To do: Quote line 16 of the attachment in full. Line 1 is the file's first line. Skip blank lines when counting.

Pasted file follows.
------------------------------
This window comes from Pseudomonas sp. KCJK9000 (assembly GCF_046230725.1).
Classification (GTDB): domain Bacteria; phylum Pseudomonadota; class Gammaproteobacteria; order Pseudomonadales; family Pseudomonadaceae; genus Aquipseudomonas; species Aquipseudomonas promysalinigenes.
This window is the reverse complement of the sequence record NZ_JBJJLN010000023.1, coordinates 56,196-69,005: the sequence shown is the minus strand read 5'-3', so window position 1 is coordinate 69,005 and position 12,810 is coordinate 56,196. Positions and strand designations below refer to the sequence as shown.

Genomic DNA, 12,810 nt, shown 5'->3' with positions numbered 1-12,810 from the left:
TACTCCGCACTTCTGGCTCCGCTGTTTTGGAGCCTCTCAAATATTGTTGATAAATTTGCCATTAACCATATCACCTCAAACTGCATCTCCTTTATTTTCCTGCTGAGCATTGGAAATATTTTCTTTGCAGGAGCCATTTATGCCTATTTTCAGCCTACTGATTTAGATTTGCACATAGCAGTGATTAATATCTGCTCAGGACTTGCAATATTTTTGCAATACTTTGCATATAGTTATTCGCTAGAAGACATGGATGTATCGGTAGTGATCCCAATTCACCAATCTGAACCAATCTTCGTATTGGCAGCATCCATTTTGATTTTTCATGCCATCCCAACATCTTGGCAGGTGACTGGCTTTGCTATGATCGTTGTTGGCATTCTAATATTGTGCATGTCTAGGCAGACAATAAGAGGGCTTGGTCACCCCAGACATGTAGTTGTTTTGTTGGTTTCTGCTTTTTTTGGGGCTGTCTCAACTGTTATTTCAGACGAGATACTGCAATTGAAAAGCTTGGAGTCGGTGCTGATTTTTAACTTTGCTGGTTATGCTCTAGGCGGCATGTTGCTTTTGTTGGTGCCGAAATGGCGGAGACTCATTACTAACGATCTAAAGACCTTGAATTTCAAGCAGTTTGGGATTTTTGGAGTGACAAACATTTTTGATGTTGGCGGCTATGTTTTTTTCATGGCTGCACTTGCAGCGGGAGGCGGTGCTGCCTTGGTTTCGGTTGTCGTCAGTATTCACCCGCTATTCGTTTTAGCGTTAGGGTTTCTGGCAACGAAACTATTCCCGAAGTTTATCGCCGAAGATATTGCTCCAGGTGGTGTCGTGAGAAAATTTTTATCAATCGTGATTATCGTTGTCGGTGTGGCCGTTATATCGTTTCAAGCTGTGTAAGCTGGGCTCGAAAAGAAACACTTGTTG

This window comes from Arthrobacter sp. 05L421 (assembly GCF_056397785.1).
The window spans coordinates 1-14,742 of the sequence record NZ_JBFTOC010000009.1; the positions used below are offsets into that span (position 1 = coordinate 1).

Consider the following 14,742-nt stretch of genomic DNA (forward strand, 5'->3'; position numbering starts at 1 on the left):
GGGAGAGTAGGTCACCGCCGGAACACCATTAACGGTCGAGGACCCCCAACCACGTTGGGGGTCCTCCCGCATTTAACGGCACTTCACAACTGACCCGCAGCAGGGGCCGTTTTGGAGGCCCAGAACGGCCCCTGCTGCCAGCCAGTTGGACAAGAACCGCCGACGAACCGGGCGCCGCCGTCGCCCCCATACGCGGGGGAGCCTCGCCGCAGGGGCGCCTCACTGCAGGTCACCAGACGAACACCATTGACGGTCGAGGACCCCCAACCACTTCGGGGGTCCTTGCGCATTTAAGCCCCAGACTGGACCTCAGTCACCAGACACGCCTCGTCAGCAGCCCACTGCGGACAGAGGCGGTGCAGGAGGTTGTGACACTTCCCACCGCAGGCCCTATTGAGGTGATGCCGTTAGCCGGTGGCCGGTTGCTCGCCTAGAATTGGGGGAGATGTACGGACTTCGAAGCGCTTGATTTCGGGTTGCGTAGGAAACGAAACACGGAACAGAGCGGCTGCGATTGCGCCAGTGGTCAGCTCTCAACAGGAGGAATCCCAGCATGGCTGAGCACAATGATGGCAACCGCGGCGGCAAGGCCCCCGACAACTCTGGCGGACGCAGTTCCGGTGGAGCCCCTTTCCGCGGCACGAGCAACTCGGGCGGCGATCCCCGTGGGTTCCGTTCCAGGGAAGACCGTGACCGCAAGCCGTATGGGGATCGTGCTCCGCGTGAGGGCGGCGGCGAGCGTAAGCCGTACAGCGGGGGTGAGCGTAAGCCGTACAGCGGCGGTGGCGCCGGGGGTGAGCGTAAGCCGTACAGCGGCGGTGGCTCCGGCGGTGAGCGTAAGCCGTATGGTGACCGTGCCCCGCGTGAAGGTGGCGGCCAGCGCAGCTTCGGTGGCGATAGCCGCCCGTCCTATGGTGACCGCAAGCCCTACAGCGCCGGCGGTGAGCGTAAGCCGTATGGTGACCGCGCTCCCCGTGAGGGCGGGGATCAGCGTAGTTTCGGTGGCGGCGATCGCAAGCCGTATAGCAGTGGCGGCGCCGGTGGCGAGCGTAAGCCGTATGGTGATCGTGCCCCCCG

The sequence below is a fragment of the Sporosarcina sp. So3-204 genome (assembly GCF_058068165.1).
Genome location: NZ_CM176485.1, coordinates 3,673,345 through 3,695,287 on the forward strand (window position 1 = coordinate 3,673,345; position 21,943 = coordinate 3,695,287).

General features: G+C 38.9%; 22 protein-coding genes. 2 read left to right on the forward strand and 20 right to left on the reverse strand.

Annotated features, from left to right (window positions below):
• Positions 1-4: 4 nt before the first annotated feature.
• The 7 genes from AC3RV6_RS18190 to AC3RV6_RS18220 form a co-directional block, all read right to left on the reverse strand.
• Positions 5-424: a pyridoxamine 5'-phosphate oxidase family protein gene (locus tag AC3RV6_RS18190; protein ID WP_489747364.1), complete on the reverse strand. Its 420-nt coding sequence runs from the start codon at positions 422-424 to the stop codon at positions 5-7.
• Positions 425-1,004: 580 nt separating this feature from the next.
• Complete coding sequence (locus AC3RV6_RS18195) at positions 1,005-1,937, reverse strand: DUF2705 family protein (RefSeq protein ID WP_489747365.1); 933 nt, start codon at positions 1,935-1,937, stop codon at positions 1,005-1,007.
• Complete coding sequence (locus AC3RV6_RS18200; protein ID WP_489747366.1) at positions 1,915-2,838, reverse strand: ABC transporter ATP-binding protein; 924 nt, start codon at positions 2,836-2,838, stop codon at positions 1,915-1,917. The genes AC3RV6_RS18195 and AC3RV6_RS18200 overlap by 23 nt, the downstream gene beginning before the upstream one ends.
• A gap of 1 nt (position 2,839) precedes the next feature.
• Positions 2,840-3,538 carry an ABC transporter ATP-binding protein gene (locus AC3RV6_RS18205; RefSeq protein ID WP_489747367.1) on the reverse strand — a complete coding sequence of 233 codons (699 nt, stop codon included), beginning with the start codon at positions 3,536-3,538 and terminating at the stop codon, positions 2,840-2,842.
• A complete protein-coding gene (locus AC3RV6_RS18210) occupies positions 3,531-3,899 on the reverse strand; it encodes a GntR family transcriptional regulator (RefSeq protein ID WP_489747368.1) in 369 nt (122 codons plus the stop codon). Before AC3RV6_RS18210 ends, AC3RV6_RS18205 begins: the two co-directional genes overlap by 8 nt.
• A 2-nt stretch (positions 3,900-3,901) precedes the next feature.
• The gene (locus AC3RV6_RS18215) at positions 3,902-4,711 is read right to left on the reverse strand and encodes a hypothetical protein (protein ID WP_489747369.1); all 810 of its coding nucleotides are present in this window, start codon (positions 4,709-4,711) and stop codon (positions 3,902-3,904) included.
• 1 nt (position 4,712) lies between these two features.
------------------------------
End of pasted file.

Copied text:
• Positions 5-424: a pyridoxamine 5'-phosphate oxidase family protein gene (locus tag AC3RV6_RS18190; protein ID WP_489747364.1), complete on the reverse strand. Its 420-nt coding sequence runs from the start codon at positions 422-424 to the stop codon at positions 5-7.